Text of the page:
This year our theme is “The Life…..” Today we explore that with…..

The Life of an (Un)intentional Youth Pastor


Kyle Caudle serves as the Associate Pastor at First Baptist Church in Winchester, Virginia where he does youth ministry and other duties as assigned. He is a twice graduate of the University of North Carolina Greensboro (B.A. in Religious Studies and M.A.T in TESOL) and a graduate of Wake Forest University School of Divinity (M.Div.). Kyle’s ministry background includes youth ministry, church planting, pastoral ministry, and spiritual formation. As a musician, Kyle has played live in over 20 states. He also writes a weekly devotional email letter called Yall Saints  
I’m not sure if there is such a thing as a “typical” call story for youth ministers. Most of us are familiar with the “mythical” call story though. The “mythical” calling is neat, planned, and direct. God speaks. We respond. We check all the typical boxes of an aspiring youth minister. Attend seminary, find a church, better yet, find a church who will ordain and maybe even pay you to work with youth. Get to work and inspire young people with the story of Jesus and what he might mean for their lives.
Calling, however, is rarely so clear. It is often indirect, winding, and meandering. Calling seems to come more in whispers than in roars.
My own story and most of the real youth pastors I know have very different call stories.  Each story is unique as the person who God calls. Some knew all along that they wanted to be a pastor to young people. Others take more indirect paths to get there. I would like to say that I set out intentionally to be a youth pastor. Honestly, though, I stumbled into it.
I remember writing a letter to Terri Springer who was the lead youth minister at First Baptist Church in Winston-Salem, NC. They had an opening for a youth associate. I was fresh out of college and needed a job. I also had a deep longing to explore what God had in store for my own life. I had interests and nudges and they were all over the place. For many years before and even during ministry I had dreams of playing music professionally. I also had a passion for theology and enjoyed working with food.
I enjoyed young people but I wasn’t sure what it all meant. In my letter to her I said I was open to exploring my call and doing this while working with youth. Somehow she saw God’s call in my life and they called me to serve in a unique team ministry setting. After 3 years of working alongside youth, I felt that God was calling me to ministry and decided to attend seminary.
In divinity school I gravitated towards theology and ethics classes, but still felt connected to the local church and youth ministry. Somehow youth ministry still had a space in my heart. I even did a senior project on youth-inclusive worship practices and took (what I believe was) the first youth ministry course offered at my divinity school.
After graduating, I interviewed for associate pastor positions in the US and overseas, youth ministry positions, ministry residency programs and more but I had no “paid” position following seminary. I was still playing music, touring regularly, and even started working at a local bakery. Later that year though, my band broke up and I was laid-off from the bakery job I loved.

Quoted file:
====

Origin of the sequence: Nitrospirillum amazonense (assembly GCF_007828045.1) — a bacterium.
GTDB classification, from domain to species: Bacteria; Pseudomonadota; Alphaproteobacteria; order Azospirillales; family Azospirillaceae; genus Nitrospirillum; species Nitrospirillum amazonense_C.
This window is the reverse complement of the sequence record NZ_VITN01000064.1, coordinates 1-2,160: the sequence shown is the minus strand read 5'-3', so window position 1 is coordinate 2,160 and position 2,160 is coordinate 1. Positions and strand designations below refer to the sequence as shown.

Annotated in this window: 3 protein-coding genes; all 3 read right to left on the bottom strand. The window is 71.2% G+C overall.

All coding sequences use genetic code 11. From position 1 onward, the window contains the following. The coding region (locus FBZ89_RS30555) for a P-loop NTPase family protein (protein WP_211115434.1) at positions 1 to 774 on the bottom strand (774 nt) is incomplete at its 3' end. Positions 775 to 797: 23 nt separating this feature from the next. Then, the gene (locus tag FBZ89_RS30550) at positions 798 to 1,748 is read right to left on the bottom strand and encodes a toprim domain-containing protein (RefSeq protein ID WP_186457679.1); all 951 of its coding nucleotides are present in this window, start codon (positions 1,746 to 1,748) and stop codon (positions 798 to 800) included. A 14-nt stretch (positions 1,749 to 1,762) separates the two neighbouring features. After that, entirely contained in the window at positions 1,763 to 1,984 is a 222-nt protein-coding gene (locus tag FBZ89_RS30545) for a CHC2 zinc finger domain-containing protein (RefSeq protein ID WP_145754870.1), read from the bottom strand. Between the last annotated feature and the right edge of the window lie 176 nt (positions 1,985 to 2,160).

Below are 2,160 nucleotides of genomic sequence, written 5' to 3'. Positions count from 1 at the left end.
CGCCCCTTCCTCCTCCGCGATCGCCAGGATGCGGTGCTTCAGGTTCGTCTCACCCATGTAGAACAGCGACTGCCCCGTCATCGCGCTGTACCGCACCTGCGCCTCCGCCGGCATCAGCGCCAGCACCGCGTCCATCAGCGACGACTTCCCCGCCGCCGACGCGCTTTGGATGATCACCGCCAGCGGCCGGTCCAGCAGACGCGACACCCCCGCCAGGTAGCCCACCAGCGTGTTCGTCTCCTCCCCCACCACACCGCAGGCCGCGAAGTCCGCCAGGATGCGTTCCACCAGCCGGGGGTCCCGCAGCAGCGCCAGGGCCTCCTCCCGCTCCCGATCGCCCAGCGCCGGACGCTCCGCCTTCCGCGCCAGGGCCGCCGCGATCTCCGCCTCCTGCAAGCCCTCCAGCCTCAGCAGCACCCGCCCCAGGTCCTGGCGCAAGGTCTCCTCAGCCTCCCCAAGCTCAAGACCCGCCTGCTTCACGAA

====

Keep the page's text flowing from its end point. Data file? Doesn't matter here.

It was a very low point.
To deal with this, I reached out to my former pastor at FBC Winston-Salem who told me they had an associate pastor vacancy. The only catch was that it was an associate pastor of administration (as in, youth ministers need not apply). In my desperation, though, I played up how I would be a good fit—I had managed a bakery before, mind you.
My former church decided to hire me in an unorthodox interim position that included 50% church administration, 25% youth ministry, and 25% leading the contemporary worship service. Our church was going through many transitions. Less than a year into my role, the pastor announced his retirement. This retirement brought on many changes, including some very painful staff cuts.
On the same day my former mentor was called and notified that she was being “let go” as minister to students, I was called and notified I would now be “taking over” the student ministry (let the healing begin!). As I dealt with the emotional turmoil in our church that this transition caused, I developed a very clear sense that God was calling me to lead these students through a difficult transition along with developing new rhythms and traditions for our group. After a couple years, I knew my time would be up, and then I would move on to another church.
But nothing seemed to open up.
The life of calling is never clear.
I decided to get a master’s in teaching ESL and accepted the call to a bi-vocational pastorate. I taught. I preached. I nearly burned out. After 2 years in this small church–that I couldn’t seem to “revitalize”—I was hearing a call back to youth ministry of all things.  After stumbling my way through youth ministry positions for a decade, I finally embraced my role as youth pastor.
All the unintentional steps and stumbles along the way have helped me to do youth ministry with greater intentionality. My teaching degree is helping me develop better Bible studies. My music background can always be used in churches. Administration actually helps a lot with youth ministry too. But it is the young people themselves who keep me coming back. Walking with them through their own winding journeys is amazing calling.
Intentional or not, I’m a youth pastor.